Today we had a meeting with school district officials to draft an Individualized Education Plan (IEP) for Martin’s next year. Martin got his first IEP in December 2007. That meeting involved reports that showed my kid at least one, if not two standard deviations below other children in verbal development and other developmental measures. One learning goal in the plan was that Martin would answer yes or no questions fifty percent of the time with a verbal prompt. That means that we were hoping for Martin to answer such a simple question, with some assistance, only half the time. I cried through most of that meeting.
Martin’s new IEP includes goals of following game rules when playing with other children, increased proficiency with asking questions, and continued effort to help Martin process language without the aid of visual or verbal cues. It also projects his inclusion, for at least part of the day, in a typical first-grade classroom.
While Martin’s new plan was exciting, the best part of the meeting was hearing from Martin’s Occupational Therapist. Miss Sandy works with all the students in Martin’s class. She was also Martin’s OT when he was in a special needs preschool in 2007-2008. Until Martin started in the autism classroom this past January, Miss Sandy had not seen him since he left the preschool program in May 2008. During today’s meeting, she talked about her shock at meeting Martin again. “When I had him last time, he could only say ‘Hello, Miss Sandy.’ Everything else was basically gibberish. He communicated what he wanted though gestures and gibberish. That’s it. I can’t believe how well he is talking.”
The art teacher sat through Miss Sandy’s account of Martin’s history and looked totally shocked. She had been working with Martin only this past semester. She looked at us and said, “Of course I know that Martin is autistic, but I would never have guessed that he had such severe struggles with verbal development.”
I used to wonder if my kid would ever, ever talk. I contemplated a life with him that included no conversations. Today’s meeting is not the only proof that things have changed. Tonight, Martin looked over at his sister – who was finishing up an evening snack – and asked, “Sasha, how was your bowl of ice cream?” That’s not gibberish.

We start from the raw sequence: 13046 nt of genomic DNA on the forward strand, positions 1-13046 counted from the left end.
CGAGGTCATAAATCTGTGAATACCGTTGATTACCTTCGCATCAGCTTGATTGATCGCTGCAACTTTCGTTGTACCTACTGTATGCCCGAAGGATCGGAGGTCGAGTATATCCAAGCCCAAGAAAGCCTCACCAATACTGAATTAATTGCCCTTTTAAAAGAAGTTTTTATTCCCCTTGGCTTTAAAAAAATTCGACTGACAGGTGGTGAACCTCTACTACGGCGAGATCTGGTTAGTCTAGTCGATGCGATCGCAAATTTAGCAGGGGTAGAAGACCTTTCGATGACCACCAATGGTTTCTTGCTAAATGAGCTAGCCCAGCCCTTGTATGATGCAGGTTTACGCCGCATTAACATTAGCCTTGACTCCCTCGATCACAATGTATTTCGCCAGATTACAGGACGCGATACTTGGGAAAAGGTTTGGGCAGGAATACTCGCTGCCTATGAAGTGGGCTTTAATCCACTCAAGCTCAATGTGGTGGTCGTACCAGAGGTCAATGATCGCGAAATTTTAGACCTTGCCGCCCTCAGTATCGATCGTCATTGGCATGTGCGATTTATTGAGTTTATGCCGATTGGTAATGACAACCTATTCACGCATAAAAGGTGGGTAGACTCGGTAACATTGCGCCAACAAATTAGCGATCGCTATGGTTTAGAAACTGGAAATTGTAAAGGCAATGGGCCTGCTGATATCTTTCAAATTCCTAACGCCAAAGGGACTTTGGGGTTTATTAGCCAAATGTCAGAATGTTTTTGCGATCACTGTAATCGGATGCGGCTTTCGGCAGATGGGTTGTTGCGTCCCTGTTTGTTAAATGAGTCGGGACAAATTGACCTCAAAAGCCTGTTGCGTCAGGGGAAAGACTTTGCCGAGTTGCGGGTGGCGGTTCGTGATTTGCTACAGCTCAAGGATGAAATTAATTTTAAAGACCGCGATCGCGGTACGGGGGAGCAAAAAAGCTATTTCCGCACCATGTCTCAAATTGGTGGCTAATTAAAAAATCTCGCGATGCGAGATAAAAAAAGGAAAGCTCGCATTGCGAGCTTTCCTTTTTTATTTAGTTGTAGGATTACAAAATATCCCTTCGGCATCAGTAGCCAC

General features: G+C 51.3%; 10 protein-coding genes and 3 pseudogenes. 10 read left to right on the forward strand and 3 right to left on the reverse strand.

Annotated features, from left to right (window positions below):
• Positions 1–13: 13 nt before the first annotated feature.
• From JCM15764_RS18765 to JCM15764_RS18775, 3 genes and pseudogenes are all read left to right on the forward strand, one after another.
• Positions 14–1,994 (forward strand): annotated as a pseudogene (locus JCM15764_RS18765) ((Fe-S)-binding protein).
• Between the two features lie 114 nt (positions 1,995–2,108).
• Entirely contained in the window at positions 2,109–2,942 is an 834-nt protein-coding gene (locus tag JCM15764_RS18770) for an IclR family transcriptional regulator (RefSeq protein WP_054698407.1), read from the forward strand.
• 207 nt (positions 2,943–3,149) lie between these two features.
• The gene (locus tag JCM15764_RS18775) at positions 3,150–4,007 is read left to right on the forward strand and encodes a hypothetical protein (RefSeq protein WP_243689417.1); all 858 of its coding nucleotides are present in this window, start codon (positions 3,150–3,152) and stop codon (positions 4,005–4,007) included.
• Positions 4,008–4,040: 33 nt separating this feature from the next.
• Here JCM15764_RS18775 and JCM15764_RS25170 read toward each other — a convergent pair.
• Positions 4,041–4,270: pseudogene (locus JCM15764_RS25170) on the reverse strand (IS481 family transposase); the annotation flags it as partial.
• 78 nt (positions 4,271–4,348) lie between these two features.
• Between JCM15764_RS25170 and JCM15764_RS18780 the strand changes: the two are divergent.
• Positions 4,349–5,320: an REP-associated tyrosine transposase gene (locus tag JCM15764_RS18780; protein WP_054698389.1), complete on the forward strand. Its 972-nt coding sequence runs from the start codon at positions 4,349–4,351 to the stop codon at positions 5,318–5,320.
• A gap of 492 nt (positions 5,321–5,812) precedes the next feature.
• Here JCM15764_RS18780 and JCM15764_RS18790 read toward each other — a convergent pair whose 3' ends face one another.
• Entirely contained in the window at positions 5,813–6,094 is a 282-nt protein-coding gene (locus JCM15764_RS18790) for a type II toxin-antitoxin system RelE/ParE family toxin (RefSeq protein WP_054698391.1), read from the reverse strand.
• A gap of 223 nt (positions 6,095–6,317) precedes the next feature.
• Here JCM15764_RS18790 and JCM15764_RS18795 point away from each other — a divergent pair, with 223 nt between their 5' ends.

I blog because having a special needs child can be lonely. People don't want to pry. They focus on the positives. In this way, people are nice. But life with Martin includes very difficult moments. And I'm a little tired of keeping them within the family.
7 thoughts on “IEP – Not Gibberish”
I have had a good deal of experience doing speech-language therapy with children on the spectrum, and so I can understand how amazing it must feel for you to hear him talking with such fine language! That’s *definitely* not gibberish!
It is SO rewarding to help these children make progress with their language development, as well as social/pragmatic skills. From your description of his goals, they sound like something a speech pathologist would write. I hope your son continues to grow in his language! 🙂
Yay!! ;] congratulations on that! yay!! =]
That is so great how much he improved!! I’m so ecstatic for him. From the short time I’ve known my boyfriend’s brother, who has autism, I’ve seen him improve so much.
Thanks to making me inferior to everyone, I didn’t converse much for years, and I see how that hinders development. Since I’m worthless, I often have to become abstract to convey things that someone is just not getting because I’m worthless, and I have to be truer than true.
There’s an advantage in that I know a lot about people now that I wouldn’t know if I were ordinary in status, even though I didn’t go about it the same way as your son.
Sometimes, what hinders one thing will grow another. Your son probably isn’t motivated in the same ways as everyone else, and in this age, that could definitely be an advantage.
As for speaking, yes, I did the same thing, and I’m normal in that way, even though I’ve had less interaction. I didn’t say “mama” or “dada.” I was later to talk, but not late, no. Delays are normal even in ordinary children.
I would ask for a cookie or notice a property of something. My first word was the phrase “pretty purple” then I said “pick me up” and “I want a cookie.” I had ear infections, so I didn’t hear as clearly and was cautious. Your child might know he has a problem, and he might be cautious or doubt that he can speak or not used to speaking in a normal fashion.
<@SAHMomma – I completely understand. My Dad just saw my son for the first time in a few months. He went on and on at the amount of progress.
This reminds me that sometimes we’re a bit too close to the wall to see what’s written on it.
It’s good to get a different perspective, as it can be encouraging at times.
Isn’t it the best feeling ever to run into someone who hasn’t seen your child in a while and watch their amazement of how far your child has come since last seeing them? You need these people to remind you that progress is being made….even though you know it, it is hard to remember when your kid is under the microscope.